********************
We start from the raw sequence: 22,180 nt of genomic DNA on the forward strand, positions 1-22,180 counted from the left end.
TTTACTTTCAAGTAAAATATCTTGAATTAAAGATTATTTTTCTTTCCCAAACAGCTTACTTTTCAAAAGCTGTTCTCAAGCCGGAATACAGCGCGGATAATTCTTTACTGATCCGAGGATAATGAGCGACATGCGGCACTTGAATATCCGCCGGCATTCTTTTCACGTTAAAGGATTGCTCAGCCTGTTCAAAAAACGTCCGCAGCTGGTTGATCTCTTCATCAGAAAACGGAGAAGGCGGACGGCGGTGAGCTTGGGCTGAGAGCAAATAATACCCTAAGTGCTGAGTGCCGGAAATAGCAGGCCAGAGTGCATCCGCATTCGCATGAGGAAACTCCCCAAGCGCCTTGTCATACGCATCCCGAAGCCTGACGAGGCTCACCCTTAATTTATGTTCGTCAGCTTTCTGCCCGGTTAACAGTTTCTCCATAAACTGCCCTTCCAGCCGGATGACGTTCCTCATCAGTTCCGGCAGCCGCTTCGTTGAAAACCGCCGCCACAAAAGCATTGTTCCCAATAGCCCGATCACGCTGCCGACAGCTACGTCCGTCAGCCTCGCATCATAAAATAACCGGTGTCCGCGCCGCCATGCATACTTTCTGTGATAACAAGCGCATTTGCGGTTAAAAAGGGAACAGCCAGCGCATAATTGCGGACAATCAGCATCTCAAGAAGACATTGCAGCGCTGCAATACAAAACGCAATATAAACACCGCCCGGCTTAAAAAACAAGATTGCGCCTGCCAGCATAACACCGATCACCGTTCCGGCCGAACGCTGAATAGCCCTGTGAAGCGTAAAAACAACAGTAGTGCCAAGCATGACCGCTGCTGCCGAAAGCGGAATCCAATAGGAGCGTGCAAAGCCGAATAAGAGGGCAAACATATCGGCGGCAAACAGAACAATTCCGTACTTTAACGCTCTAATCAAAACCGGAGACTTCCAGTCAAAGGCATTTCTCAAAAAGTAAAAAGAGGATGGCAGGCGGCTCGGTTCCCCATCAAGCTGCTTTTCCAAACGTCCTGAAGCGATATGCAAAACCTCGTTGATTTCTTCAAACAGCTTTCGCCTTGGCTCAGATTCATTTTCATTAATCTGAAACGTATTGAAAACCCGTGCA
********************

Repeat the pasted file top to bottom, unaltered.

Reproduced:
We start from the raw sequence: 22,180 nt of genomic DNA on the forward strand, positions 1-22,180 counted from the left end.
TTTACTTTCAAGTAAAATATCTTGAATTAAAGATTATTTTTCTTTCCCAAACAGCTTACTTTTCAAAAGCTGTTCTCAAGCCGGAATACAGCGCGGATAATTCTTTACTGATCCGAGGATAATGAGCGACATGCGGCACTTGAATATCCGCCGGCATTCTTTTCACGTTAAAGGATTGCTCAGCCTGTTCAAAAAACGTCCGCAGCTGGTTGATCTCTTCATCAGAAAACGGAGAAGGCGGACGGCGGTGAGCTTGGGCTGAGAGCAAATAATACCCTAAGTGCTGAGTGCCGGAAATAGCAGGCCAGAGTGCATCCGCATTCGCATGAGGAAACTCCCCAAGCGCCTTGTCATACGCATCCCGAAGCCTGACGAGGCTCACCCTTAATTTATGTTCGTCAGCTTTCTGCCCGGTTAACAGTTTCTCCATAAACTGCCCTTCCAGCCGGATGACGTTCCTCATCAGTTCCGGCAGCCGCTTCGTTGAAAACCGCCGCCACAAAAGCATTGTTCCCAATAGCCCGATCACGCTGCCGACAGCTACGTCCGTCAGCCTCGCATCATAAAATAACCGGTGTCCGCGCCGCCATGCATACTTTCTGTGATAACAAGCGCATTTGCGGTTAAAAAGGGAACAGCCAGCGCATAATTGCGGACAATCAGCATCTCAAGAAGACATTGCAGCGCTGCAATACAAAACGCAATATAAACACCGCCCGGCTTAAAAAACAAGATTGCGCCTGCCAGCATAACACCGATCACCGTTCCGGCCGAACGCTGAATAGCCCTGTGAAGCGTAAAAACAACAGTAGTGCCAAGCATGACCGCTGCTGCCGAAAGCGGAATCCAATAGGAGCGTGCAAAGCCGAATAAGAGGGCAAACATATCGGCGGCAAACAGAACAATTCCGTACTTTAACGCTCTAATCAAAACCGGAGACTTCCAGTCAAAGGCATTTCTCAAAAAGTAAAAAGAGGATGGCAGGCGGCTCGGTTCCCCATCAAGCTGCTTTTCCAAACGTCCTGAAGCGATATGCAAAACCTCGTTGATTTCTTCAAACAGCTTTCGCCTTGGCTCAGATTCATTTTCATTAATCTGAAACGTATTGAAAACCCGTGCA